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The paranoid user's guide to password protection: 10 steps to better security

Robert L. Mitchell | Sept. 28, 2012
If you're dead serious about securing your online life, here's the crazy serious approach to locking down and protecting your accounts.

How easy are user names to guess? An account ID issued by a bank or credit card company may follow a predictable formula that's easy to guess, such as the first four characters of your last name followed by the last four digits of your social security number. In other cases a site may require that you use your email address as your account name (as LastPass does). When people do create user names they go with ones that are easy to guess, such as first initial and last name or last name followed by year of birth.

Some sites, including LastPass, require you to use your email address as your account user name. To get around that, you can add the "+" character to the end of your email user ID followed by extra characters to make the user name harder to guess. The user ID will still work, says Siegrist, and it's more secure. For example, rmitchell@computerworld.com could be changed to rmitchell+vN41Mvkoq1Lf@computerworld.com.

Siegrist uses the password generator function in LastPass to create strong user account names. Since the password manager remembers both the user name and the password, you don't have to remember what the account name is anyway, he says. So why not be more secure?

7. Use two-factor authentication. This is doubly important if you use a laptop that can be stolen or you store sensitive data in the cloud. If someone guesses or steals the password to your account, they'll still need a special code, which is typically sent to a mobile phone, to gain access.

With two-factor authentication a person logging into your account needs something you know (your password) and something you have -- typically a single-use code that's texted to your phone or generated by a program such as Google Authenticator. The latter, which issues a six-digit number, is particularly useful if you use other Google products such as Gmail or Google Docs.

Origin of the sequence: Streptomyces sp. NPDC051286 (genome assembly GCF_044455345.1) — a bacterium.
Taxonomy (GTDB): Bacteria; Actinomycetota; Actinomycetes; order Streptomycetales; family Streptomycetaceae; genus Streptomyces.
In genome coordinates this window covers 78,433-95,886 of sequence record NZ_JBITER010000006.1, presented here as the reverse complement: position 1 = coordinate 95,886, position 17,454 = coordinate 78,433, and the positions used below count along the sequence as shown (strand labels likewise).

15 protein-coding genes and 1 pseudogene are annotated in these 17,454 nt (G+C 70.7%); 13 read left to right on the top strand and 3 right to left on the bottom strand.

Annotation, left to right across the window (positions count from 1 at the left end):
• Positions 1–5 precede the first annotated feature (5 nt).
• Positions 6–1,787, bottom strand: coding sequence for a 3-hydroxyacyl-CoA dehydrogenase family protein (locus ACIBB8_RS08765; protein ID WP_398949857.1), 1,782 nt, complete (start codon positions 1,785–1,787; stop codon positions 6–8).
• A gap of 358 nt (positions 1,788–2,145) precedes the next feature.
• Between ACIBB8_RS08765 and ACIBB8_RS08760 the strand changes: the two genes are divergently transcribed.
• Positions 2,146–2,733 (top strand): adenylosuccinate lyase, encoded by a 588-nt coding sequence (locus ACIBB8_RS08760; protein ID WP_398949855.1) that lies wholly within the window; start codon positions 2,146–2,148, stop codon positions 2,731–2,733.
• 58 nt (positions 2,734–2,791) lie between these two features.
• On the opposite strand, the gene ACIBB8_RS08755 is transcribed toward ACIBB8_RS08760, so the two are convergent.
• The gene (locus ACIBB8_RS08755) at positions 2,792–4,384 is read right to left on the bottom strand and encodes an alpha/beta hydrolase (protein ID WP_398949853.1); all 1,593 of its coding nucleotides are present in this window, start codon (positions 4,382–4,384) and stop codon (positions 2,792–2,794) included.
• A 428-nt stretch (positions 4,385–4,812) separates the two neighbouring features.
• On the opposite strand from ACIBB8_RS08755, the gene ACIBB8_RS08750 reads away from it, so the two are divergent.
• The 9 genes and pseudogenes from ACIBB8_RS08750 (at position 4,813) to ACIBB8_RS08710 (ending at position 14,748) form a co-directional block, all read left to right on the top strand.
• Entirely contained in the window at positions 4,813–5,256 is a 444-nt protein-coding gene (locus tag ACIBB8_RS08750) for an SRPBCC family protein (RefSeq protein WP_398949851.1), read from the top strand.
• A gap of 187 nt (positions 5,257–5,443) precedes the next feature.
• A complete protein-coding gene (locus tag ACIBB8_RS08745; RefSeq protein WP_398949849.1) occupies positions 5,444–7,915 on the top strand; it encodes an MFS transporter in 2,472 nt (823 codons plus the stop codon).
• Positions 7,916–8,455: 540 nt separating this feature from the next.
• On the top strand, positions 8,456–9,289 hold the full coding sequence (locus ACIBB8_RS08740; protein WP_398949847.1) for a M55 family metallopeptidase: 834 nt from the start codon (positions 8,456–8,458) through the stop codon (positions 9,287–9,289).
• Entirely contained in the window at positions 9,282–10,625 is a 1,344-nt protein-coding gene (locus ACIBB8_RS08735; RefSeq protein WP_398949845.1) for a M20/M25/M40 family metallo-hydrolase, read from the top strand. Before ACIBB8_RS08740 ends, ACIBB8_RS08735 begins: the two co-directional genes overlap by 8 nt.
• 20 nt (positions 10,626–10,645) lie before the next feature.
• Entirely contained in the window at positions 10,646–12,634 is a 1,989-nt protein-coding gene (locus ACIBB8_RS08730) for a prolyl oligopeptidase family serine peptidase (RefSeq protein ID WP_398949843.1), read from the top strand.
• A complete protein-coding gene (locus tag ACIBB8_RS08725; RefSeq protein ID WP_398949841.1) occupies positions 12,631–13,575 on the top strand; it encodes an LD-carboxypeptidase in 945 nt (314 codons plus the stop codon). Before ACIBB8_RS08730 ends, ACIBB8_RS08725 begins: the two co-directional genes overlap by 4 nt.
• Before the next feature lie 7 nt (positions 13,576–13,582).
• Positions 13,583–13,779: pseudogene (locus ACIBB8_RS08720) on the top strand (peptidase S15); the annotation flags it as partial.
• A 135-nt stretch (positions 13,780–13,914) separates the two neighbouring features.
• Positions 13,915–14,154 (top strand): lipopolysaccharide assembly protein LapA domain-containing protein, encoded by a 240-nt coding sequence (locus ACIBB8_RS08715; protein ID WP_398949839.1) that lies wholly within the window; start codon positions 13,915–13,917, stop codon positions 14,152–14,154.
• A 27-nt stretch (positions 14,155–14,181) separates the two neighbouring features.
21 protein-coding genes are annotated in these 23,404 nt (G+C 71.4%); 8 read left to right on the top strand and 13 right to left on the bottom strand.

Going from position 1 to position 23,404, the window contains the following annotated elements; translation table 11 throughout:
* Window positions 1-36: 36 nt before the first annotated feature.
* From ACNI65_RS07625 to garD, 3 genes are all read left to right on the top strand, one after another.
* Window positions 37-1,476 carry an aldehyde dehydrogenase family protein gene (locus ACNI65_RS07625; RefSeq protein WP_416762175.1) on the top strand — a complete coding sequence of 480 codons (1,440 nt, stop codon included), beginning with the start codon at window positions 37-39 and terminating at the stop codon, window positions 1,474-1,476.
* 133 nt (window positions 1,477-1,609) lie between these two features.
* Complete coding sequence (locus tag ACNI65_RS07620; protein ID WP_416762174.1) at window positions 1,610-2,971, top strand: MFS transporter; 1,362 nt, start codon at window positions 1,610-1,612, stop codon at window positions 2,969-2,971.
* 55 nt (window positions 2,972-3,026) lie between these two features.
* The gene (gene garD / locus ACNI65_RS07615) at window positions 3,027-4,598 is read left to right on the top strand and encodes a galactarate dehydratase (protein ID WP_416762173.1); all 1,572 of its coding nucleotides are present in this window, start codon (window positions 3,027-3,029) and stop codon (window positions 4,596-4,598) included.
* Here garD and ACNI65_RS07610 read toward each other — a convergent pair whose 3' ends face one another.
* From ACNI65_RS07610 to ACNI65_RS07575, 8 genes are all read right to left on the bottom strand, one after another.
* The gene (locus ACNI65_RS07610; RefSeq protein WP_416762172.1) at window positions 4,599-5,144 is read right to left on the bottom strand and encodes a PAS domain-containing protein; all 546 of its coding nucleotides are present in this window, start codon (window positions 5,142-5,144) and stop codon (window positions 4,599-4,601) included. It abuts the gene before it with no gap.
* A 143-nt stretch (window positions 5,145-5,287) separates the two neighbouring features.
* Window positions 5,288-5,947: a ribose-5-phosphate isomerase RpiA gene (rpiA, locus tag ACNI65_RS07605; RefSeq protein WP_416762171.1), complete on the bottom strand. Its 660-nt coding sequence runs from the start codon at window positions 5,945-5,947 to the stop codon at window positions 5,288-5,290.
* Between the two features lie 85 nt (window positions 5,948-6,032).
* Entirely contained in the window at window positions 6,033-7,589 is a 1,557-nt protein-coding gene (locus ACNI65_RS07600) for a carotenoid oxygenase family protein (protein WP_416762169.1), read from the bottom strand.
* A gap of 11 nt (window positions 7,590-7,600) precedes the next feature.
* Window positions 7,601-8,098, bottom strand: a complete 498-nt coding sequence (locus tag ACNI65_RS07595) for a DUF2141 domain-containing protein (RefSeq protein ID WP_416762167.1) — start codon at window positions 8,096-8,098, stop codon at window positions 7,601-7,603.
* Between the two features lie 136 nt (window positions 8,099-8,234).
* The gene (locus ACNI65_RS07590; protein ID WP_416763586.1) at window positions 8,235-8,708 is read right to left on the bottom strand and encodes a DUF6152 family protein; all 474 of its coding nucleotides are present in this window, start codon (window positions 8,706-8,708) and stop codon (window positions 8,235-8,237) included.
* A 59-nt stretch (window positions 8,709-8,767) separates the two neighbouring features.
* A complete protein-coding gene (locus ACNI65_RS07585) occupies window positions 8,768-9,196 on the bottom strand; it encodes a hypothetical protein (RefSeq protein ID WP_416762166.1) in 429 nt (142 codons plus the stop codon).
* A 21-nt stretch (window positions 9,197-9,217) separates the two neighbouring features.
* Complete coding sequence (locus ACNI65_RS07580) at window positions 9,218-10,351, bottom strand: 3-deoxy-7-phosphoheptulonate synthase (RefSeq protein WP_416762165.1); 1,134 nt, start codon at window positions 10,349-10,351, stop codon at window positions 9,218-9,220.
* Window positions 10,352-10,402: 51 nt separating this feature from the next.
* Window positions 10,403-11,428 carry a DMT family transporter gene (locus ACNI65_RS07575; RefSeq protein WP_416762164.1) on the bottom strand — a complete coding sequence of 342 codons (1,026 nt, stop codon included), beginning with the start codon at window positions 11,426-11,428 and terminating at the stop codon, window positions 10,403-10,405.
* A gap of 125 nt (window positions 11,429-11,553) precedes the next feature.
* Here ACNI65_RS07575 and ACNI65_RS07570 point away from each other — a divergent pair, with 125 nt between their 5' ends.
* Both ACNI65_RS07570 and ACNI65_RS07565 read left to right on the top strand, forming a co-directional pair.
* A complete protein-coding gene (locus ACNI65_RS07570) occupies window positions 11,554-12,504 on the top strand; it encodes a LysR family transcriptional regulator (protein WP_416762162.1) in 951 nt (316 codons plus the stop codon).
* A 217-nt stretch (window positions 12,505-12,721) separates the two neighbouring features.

However, the site you're using has to support the two-factor authentication app you're using. Dropbox supports Google Authenticator, as does LastPass, which at the time I began using it was the only password manager to offer two-factor authentication options.  Unfortunately, many sites don't support two-factor authentication, including all of my online banking, investment and credit card accounts.

"The adoption of two-factor hasn't been as high as we'd hoped with LastPass," says Siegrist, but that's starting to change. "With Google Authenticator being free we're seeing a nice uptick in its use."

8. Use an alternative email account for password resets. An intruder will expect password reset information to go to your public email account, which is easier to discover than is a secondary account created specifically for password resets.

 

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